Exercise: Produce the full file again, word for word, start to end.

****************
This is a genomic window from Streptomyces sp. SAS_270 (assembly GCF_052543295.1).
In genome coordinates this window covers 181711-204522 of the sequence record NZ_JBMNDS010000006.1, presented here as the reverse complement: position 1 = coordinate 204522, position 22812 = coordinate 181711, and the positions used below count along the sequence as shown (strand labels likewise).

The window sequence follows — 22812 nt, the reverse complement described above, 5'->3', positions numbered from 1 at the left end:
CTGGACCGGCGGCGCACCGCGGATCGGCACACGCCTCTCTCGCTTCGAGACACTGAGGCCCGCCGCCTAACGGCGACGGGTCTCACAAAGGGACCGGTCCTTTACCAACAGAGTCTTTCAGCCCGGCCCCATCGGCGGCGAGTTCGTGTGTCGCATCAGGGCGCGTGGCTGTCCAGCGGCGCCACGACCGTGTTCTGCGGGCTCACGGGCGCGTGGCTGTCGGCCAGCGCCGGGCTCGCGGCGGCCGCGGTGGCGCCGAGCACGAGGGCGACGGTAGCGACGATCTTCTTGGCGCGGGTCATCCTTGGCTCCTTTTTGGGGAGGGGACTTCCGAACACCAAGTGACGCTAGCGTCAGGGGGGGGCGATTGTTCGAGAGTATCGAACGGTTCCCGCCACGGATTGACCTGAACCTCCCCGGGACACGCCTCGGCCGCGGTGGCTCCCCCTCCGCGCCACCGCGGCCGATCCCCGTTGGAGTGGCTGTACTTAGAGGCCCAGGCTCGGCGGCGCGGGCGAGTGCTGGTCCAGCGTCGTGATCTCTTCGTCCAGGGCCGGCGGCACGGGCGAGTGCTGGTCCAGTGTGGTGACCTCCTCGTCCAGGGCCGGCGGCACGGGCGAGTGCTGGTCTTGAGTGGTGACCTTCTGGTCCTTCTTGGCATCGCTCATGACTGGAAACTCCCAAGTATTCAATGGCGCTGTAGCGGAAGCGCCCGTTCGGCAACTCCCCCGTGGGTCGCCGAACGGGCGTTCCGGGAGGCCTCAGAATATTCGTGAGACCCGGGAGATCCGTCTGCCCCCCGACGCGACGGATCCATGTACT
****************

This is a genomic window from Streptomyces sp. SAS_270 (assembly GCF_052543295.1).
In genome coordinates this window covers 181711-204522 of the sequence record NZ_JBMNDS010000006.1, presented here as the reverse complement: position 1 = coordinate 204522, position 22812 = coordinate 181711, and the positions used below count along the sequence as shown (strand labels likewise).

The window sequence follows — 22812 nt, the reverse complement described above, 5'->3', positions numbered from 1 at the left end:
CTGGACCGGCGGCGCACCGCGGATCGGCACACGCCTCTCTCGCTTCGAGACACTGAGGCCCGCCGCCTAACGGCGACGGGTCTCACAAAGGGACCGGTCCTTTACCAACAGAGTCTTTCAGCCCGGCCCCATCGGCGGCGAGTTCGTGTGTCGCATCAGGGCGCGTGGCTGTCCAGCGGCGCCACGACCGTGTTCTGCGGGCTCACGGGCGCGTGGCTGTCGGCCAGCGCCGGGCTCGCGGCGGCCGCGGTGGCGCCGAGCACGAGGGCGACGGTAGCGACGATCTTCTTGGCGCGGGTCATCCTTGGCTCCTTTTTGGGGAGGGGACTTCCGAACACCAAGTGACGCTAGCGTCAGGGGGGGGCGATTGTTCGAGAGTATCGAACGGTTCCCGCCACGGATTGACCTGAACCTCCCCGGGACACGCCTCGGCCGCGGTGGCTCCCCCTCCGCGCCACCGCGGCCGATCCCCGTTGGAGTGGCTGTACTTAGAGGCCCAGGCTCGGCGGCGCGGGCGAGTGCTGGTCCAGCGTCGTGATCTCTTCGTCCAGGGCCGGCGGCACGGGCGAGTGCTGGTCCAGTGTGGTGACCTCCTCGTCCAGGGCCGGCGGCACGGGCGAGTGCTGGTCTTGAGTGGTGACCTTCTGGTCCTTCTTGGCATCGCTCATGACTGGAAACTCCCAAGTATTCAATGGCGCTGTAGCGGAAGCGCCCGTTCGGCAACTCCCCCGTGGGTCGCCGAACGGGCGTTCCGGGAGGCCTCAGAATATTCGTGAGACCCGGGAGATCCGTCTGCCCCCCGACGCGACGGATCCATGTACT